Notes + Livestream from the 2019 GTD (Getting Things Done) Summit in Amsterdam
In June this year I visited a major productivity summit. And a rare one.
With speakers ranging from a female NASA astronaut to a WIRED editor-at-large, from the founder of Coda to a US Air Force Major General - there were many compelling reasons to visit the GTD Summit.
But the most persuasive of them was the fact, that this was the first such event organised in 10 years and at the same time - it was the last one. David Allen, the person who created the method, was retiring and this was his final goodbye.
I was lucky enough to learn about it in time and to also live on the same continent where it was going to take place. So I booked my tickets and went. Below are some of the notes I made on productivity, best practices and inspiration.
But before that, for those who are not familiar with it - what is GTD? Here is a short summary from the GTD website:
In 2001 David Allen published the NY Times best selling book Getting Things Done, "The Art of Stress-Free Productivity. GTD®, or Getting Things Done, is recognised as the golden standard in management and personal productivity to help you achieve and maintain a calm, focused control of everything in your life. Since that time, GTD® has grown into a global productivity movement that's more than 2 million people strong, attracting some of the best, brightest, and busiest people on the planet.
Okay, with that out of the way, let’s get to the essence.
My notes from the 2019 GTD Summit
Being behind pushes people to work more. Being almost ready does the same. People can use that information when it comes to themselves and their teams.
Teams do little work at the beginning of a task. They start at the midpoint. You can influence that with changing deadlines.
Our cognitive power changes during the day. Be aware of it and work on the important things when your cognitive power is at its maximum.
There are no problems - just puzzles and challenges. When someone uses the word “problem“, people think “unsolvable“ or “hard to solve“. Change that perception.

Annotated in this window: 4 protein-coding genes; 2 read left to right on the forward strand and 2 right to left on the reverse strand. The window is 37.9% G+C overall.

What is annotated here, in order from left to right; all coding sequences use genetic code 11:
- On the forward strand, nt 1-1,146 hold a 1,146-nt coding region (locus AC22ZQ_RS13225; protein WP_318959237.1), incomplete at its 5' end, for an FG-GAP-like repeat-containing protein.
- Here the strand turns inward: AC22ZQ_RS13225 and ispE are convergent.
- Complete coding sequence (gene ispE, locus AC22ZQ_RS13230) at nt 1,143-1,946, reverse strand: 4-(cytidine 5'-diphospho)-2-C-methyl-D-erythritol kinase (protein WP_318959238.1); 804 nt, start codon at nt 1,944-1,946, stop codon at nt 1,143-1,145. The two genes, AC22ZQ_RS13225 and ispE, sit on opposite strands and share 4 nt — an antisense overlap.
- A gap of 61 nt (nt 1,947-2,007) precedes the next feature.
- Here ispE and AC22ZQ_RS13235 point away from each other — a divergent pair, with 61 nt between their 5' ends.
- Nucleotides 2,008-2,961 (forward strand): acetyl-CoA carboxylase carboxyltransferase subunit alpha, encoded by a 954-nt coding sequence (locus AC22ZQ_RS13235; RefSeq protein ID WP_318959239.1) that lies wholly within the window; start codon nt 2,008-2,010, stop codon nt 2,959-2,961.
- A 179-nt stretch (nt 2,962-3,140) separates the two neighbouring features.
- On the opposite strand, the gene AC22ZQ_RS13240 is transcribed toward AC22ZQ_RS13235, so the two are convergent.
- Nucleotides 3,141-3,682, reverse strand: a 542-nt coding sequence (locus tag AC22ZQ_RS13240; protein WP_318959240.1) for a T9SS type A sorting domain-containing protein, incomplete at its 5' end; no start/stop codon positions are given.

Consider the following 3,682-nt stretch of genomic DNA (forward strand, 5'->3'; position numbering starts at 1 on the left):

Having an empty inbox gives you the opportunity to say to the people around you “How can I help you?“, instead of “Sorry, I’m way to busy to do it.“
Life is easy to talk, but difficult to do. The role of a coach is to remind you or make you do what you know you should be doing.
Ask not what they are going to do for you. Ask what you are going to do for the country / the company.
Passive questions lead to passive answers and putting the blame on the environment. “Did you do that - No, because....“ Active questions don’t allow that to happen. “Did I do my best to…“ You can’t blame it on someone else.
If you start to be distracted, increase the speed.
How many times is your brain interrupting you?
A break is a source of insight and creativity - it leads to 23% improvement in performance. Procrastination leads to 28% improvement in performance. And a chat before or during a meeting leads to 75% chance for a shorter meeting.
“Only one instrument fails, it can’t be that bad. Let’s just ignore it“, said a pilot before he crashed his plane.
Habits are proof of who we are.
“Innovation is creativity that ships.” - Steve Jobs
I’m very grateful to all the speakers who shared those insights with us. And this brings me to the next point…
Where can you re-watch the 2019 GTD Summit?
When I first started writing this post in June, I wanted to also somehow share the recordings of the sessions with you. So I contacted the organisers and asked if that is possible. At the time they said they would put them out, but not for free.
I am happy to see that they have changed their mind and have uploaded the first day of the GTD Summit recordings for free - more than 8 hours of talks on productivity and time management!
And with that I wish you a nice and productive day!